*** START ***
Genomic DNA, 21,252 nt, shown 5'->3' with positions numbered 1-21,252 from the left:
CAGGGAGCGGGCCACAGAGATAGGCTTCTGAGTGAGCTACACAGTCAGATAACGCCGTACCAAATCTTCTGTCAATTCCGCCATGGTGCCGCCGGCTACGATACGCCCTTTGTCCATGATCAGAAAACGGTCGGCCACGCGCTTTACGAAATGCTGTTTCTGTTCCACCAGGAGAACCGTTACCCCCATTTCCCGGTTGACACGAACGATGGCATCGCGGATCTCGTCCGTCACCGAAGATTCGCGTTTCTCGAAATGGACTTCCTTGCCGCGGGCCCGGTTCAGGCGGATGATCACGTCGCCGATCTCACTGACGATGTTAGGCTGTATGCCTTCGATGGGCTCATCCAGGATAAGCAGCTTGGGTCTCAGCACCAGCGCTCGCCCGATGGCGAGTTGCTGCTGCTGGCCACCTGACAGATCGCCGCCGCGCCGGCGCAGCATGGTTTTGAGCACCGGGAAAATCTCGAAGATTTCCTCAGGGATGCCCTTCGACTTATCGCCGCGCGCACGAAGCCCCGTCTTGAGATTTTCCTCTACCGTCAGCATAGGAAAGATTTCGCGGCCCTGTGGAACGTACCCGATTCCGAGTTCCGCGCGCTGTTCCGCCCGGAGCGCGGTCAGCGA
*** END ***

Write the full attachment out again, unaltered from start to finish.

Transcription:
Genomic DNA, 21,252 nt, shown 5'->3' with positions numbered 1-21,252 from the left:
CAGGGAGCGGGCCACAGAGATAGGCTTCTGAGTGAGCTACACAGTCAGATAACGCCGTACCAAATCTTCTGTCAATTCCGCCATGGTGCCGCCGGCTACGATACGCCCTTTGTCCATGATCAGAAAACGGTCGGCCACGCGCTTTACGAAATGCTGTTTCTGTTCCACCAGGAGAACCGTTACCCCCATTTCCCGGTTGACACGAACGATGGCATCGCGGATCTCGTCCGTCACCGAAGATTCGCGTTTCTCGAAATGGACTTCCTTGCCGCGGGCCCGGTTCAGGCGGATGATCACGTCGCCGATCTCACTGACGATGTTAGGCTGTATGCCTTCGATGGGCTCATCCAGGATAAGCAGCTTGGGTCTCAGCACCAGCGCTCGCCCGATGGCGAGTTGCTGCTGCTGGCCACCTGACAGATCGCCGCCGCGCCGGCGCAGCATGGTTTTGAGCACCGGGAAAATCTCGAAGATTTCCTCAGGGATGCCCTTCGACTTATCGCCGCGCGCACGAAGCCCCGTCTTGAGATTTTCCTCTACCGTCAGCATAGGAAAGATTTCGCGGCCCTGTGGAACGTACCCGATTCCGAGTTCCGCGCGCTGTTCCGCCCGGAGCGCGGTCAGCGA